Media Business In Trouble


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The media business is changing. Traditional media–newspapers, journals, and magazines are struggling to refine their business models. Figuring out how to make money and continue to grow is a challenge for all in the media business. As a consumer of both traditional and new media, I want to see them survive, grow, and thrive. I subscribe to a lot of “traditional” media as well as new media.

One of the great trends I see is publishers adopting “any time, any place, any device.” For example I can read some of my favorite newspapers in hard copy, or, when I’m not home, I can look at that content on my laptop, Ipad, or phone. For one simple subscription, I can get to the content in a manner that’s most convenient for the moment.

Companies are experimenting, some charge a premium for digital access, many provide it free with the hardcopy subscription. I’m not sure where I stand on that, but I know they need to make money, so I’m probably OK with a small premium for the combined digital and hardcopy access.

The problem I have is when the company thinks its subscribers are stupid. When they go beyond making money, to treating their customers with total disrespect.

I’m a long time subscriber and avid reader of the Harvard Business Review. For years, I have anxiously waited each copy to be delivered to my office. I devour it in the first evenning. For years, with my subscription, in the past roughly $79/year, I have had free access to HBR online–along with archived articles (I no longer have to save all my old copies–it’s opened up three book shelves for me.)

This year, I get my subscription renewal and am a little shocked. I can renew my hardcopy subscription for $79, I can get an online subscription only for $99 (wow, that used to be part of my hardcopy subscription–guess times are rough in Cambridge). Or I can get a combined subscription for about $149–about double last year’s subscription.

Furthermore, to get content on my Ipad, I have to pay an additional $79.99!

This certainly isn’t content on any device, any time, any where!!

Well, the Ipad application is out! There are so many equally good, even better, subscriptions I have there-Business Week, Forbes, McKinsey Quarterly, Fortune, Wired, Fast Company, journals from INSEAD, and more. I can live without the Ipad version.

I swallow hard and look at the combined price of the online and hardcopy version—I really like the convenience of both, but the renewal rate—after I don’t know how many years of subscribing— is $149.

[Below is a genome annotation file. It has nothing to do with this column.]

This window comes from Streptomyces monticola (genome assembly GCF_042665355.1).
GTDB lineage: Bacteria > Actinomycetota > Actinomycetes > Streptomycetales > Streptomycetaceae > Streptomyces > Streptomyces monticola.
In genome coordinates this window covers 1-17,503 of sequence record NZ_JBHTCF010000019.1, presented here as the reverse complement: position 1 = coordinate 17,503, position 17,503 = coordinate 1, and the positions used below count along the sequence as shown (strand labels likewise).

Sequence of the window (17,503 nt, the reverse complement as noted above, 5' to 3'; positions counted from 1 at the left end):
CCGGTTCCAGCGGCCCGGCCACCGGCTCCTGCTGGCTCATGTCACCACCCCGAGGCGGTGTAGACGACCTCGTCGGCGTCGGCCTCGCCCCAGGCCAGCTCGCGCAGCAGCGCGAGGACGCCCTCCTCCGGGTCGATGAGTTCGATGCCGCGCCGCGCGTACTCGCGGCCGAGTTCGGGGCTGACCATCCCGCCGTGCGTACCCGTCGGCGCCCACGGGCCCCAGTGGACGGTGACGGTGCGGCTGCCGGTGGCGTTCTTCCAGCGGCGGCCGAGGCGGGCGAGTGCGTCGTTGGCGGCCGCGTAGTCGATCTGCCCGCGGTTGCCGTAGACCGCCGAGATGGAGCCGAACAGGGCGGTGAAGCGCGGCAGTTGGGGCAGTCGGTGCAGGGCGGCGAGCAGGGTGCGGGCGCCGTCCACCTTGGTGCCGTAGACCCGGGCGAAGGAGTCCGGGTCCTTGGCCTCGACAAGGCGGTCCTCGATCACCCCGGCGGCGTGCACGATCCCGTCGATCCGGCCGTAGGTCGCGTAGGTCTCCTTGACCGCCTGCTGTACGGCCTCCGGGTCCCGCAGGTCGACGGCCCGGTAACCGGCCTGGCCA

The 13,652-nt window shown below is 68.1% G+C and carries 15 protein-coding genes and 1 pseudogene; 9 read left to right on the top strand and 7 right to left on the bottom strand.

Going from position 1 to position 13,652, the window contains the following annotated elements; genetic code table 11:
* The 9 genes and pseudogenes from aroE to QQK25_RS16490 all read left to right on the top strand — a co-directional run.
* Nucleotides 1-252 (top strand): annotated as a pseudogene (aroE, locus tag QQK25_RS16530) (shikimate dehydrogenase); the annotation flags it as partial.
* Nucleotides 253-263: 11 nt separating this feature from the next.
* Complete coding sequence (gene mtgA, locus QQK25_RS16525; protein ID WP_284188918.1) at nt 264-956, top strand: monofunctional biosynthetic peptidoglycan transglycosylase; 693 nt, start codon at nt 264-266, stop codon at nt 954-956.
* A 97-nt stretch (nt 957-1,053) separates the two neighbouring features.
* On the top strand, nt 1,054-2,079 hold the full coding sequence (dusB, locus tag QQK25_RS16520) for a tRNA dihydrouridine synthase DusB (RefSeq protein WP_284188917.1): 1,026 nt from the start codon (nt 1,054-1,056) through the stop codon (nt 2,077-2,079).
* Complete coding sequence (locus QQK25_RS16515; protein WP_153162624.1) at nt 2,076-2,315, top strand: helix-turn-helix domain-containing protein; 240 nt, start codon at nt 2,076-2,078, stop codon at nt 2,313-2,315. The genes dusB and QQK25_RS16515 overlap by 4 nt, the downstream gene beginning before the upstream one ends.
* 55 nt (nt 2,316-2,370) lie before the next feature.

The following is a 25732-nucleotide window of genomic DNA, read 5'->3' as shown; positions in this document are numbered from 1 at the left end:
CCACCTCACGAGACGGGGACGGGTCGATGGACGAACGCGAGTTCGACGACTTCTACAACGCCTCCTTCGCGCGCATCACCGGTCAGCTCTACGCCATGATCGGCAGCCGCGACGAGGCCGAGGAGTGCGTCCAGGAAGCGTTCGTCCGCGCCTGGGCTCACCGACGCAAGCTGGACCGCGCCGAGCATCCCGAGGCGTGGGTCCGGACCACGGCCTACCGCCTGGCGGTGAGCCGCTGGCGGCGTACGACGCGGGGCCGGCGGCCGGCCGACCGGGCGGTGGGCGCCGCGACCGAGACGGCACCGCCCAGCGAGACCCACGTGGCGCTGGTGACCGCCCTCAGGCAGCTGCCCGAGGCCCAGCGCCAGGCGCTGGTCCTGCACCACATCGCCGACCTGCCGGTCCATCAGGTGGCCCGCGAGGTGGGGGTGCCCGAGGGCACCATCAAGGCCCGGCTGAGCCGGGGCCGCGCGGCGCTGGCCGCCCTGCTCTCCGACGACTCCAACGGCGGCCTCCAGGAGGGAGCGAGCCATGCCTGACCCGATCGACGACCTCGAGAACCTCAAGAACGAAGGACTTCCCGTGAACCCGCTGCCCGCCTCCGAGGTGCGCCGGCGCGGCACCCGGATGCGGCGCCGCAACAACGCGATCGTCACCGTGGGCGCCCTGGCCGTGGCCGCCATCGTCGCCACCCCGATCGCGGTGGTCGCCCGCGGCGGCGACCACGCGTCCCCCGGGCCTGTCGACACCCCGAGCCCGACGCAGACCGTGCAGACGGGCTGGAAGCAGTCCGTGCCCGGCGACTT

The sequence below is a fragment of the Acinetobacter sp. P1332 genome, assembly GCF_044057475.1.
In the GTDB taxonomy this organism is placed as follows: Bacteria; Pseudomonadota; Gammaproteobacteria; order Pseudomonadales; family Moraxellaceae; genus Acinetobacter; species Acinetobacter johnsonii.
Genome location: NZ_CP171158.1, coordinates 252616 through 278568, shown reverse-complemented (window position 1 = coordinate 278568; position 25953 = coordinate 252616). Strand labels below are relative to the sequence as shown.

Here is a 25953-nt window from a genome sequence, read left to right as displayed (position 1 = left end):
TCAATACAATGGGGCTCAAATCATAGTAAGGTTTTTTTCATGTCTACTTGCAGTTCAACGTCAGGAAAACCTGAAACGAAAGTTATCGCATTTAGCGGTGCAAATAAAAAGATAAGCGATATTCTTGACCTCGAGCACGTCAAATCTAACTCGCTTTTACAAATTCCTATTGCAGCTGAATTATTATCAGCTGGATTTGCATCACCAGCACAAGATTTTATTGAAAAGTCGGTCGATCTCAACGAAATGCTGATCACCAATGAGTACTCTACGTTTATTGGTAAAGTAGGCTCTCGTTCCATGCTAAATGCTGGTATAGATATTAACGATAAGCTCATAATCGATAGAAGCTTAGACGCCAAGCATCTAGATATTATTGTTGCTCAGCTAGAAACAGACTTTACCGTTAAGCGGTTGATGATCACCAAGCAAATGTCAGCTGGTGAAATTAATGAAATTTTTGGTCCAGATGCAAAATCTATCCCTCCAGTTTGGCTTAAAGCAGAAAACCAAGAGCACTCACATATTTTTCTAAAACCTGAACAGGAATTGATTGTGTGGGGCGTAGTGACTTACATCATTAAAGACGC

I research further, I discover, if I just let my subscription lapse, and start a new subscription, I can get the same deal for $129–$20 dollars less! It’ snot a lot, but I’m glad to take it.

But I reconsider. This is really shameless manipulation. The publishers must really think the readers are stupid. First, doubling the price on me. Maybe I could swallow that. But now I’m offended. For weeks, my mailbox has been filled with “such a deal” renewal notices from them–all at $149. Didn’t they think I’d check the price on line?

Maybe there’s something I don’t understand about the value proposition. Let me see, a loyal subscriber for many years, OK, times are tough for publishers, so I’ll pay a super high premium for the convenience of hard copy and online, though doubling the prices seems a bit much.


I could get the very same thing for $20 less, just by being a new subscriber—yes their costs increase marginally, but why should I care? They have to process me as a new subscriber. And I’m sure, I’ll get another dozen, “last chance,” “sure hate to lose you,” offers at $149. Then they probably have to purge my old subscription from their data bases, which has some cost. Perhaps they make it up by selling that data—I’m not sure, guess I have to go back and review their privacy policy.

I’m confused, which deal should I take? What’s the difference in value propositions?

As I look at the pricing policies, I can only come to the conclusion they must think I’m stupid, a sucker, or both.

Now I’m reconsidering everything. I think, I’m in Manhattan quite frequently–maybe I can go downtown, stand on a street corner with a cardboard sign, “Hey buddy, spare a copy of HBR?” Or I know the neighbor a few doors down, also subscribes, maybe I can borrow his copies after he’s finished. Or maybe I can rely on other sources of really great content. After all, many of their featured authors have their own blogs.

The Harvard Business Review isn’t alone in it’s practice, though it does stand out as the worst, at least of all the journals, papers, and magazines I subscribe to.

With policies like this, it’s no wonder media is in trouble!

Republished with author's permission from original post.

Dave Brock
Dave has spent his career developing high performance organizations. He worked in sales, marketing, and executive management capacities with IBM, Tektronix and Keithley Instruments. His consulting clients include companies in the semiconductor, aerospace, electronics, consumer products, computer, telecommunications, retailing, internet, software, professional and financial services industries.


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